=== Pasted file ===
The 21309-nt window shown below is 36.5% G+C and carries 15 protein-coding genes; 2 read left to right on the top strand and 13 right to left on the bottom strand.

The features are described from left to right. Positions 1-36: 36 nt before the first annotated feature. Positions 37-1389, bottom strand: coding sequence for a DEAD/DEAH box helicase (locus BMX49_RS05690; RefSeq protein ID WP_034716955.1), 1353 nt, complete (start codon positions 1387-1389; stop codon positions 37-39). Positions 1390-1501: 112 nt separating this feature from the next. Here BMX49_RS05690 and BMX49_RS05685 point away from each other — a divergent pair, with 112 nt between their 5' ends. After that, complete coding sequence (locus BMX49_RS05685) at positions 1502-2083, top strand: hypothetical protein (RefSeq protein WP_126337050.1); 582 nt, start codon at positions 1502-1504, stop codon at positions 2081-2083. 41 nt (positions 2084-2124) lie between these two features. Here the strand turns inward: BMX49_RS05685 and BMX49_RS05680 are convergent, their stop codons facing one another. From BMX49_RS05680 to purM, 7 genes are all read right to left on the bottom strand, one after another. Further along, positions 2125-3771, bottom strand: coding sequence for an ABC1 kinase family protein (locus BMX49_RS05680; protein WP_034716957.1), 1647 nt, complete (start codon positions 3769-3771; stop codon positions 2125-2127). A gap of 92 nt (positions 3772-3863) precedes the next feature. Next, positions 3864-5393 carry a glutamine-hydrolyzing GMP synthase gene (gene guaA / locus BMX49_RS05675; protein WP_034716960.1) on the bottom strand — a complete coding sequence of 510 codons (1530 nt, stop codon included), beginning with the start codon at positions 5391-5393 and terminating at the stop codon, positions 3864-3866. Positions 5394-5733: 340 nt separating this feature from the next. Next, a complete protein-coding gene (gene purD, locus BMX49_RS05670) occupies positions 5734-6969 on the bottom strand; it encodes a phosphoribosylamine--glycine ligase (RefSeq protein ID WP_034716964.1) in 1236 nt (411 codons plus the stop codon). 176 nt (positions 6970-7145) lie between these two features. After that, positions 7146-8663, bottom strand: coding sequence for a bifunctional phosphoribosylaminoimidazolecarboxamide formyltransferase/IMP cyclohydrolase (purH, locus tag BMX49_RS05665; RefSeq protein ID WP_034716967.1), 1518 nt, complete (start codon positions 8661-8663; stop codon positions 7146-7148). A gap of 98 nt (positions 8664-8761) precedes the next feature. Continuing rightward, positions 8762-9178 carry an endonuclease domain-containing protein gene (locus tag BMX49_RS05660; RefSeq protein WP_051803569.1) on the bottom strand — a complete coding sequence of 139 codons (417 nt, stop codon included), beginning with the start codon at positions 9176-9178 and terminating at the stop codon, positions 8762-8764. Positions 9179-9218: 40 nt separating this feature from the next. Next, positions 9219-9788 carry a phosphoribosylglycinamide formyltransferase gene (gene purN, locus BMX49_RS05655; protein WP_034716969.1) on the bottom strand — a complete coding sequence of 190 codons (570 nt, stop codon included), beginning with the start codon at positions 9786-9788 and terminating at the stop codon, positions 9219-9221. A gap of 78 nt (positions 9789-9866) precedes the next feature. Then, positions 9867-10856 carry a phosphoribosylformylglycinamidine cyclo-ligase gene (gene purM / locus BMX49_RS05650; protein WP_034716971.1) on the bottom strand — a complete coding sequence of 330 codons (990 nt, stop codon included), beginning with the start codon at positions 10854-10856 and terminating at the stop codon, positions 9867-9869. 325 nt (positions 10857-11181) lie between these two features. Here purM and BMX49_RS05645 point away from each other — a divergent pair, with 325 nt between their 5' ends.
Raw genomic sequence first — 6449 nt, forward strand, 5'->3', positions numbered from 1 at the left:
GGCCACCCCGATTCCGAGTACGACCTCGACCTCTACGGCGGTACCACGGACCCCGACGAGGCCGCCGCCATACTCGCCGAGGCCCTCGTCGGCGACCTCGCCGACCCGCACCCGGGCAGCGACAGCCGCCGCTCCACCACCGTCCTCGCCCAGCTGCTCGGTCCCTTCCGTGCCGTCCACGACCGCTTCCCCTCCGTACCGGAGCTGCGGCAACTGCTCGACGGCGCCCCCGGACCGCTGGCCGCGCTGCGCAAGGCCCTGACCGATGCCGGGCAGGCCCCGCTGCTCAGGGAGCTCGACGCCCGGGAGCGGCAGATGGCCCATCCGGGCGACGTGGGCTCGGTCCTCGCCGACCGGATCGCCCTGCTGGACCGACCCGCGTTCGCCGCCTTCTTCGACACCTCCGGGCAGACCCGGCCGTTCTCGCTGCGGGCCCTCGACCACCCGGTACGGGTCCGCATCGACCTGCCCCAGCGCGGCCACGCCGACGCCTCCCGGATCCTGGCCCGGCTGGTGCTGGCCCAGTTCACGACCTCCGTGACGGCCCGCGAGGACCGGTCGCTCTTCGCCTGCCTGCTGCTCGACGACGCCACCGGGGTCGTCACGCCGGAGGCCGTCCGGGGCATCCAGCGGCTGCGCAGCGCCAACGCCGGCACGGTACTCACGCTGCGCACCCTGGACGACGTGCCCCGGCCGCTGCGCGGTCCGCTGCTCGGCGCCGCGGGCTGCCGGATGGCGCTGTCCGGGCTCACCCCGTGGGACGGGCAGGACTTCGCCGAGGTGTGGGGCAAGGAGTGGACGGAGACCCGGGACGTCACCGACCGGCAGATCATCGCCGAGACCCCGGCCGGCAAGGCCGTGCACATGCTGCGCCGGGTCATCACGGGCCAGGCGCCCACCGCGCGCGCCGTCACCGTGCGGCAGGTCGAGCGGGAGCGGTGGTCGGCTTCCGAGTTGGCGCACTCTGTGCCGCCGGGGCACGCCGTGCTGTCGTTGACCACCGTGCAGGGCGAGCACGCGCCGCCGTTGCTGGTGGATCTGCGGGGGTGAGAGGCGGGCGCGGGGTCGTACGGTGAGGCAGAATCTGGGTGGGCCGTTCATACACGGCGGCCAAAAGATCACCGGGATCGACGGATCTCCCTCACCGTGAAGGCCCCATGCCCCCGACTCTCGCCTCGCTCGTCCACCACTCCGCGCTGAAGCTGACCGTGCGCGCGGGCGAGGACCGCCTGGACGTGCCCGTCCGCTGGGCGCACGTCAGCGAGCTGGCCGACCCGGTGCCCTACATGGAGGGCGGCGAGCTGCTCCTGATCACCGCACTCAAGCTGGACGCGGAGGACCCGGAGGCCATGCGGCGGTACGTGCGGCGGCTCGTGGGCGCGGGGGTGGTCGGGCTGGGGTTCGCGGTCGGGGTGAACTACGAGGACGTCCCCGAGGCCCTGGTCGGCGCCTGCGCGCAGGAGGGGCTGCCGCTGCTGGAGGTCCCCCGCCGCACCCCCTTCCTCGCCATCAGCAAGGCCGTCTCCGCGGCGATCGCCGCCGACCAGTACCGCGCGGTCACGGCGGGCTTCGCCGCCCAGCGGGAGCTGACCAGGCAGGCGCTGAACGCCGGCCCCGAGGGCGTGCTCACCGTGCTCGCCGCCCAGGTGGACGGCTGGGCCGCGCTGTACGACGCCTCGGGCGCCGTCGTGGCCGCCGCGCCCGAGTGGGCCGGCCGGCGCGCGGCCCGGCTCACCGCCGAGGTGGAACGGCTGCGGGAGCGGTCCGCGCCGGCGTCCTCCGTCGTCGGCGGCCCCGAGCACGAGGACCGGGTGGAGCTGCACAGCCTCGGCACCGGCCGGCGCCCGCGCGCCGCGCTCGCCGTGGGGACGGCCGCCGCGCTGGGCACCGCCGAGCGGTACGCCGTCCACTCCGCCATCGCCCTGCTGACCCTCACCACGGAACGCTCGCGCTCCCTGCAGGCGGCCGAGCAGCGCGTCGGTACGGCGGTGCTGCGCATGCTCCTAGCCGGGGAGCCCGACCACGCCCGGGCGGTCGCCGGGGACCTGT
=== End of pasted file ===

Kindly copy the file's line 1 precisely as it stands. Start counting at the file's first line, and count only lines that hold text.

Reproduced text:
The 21309-nt window shown below is 36.5% G+C and carries 15 protein-coding genes; 2 read left to right on the top strand and 13 right to left on the bottom strand.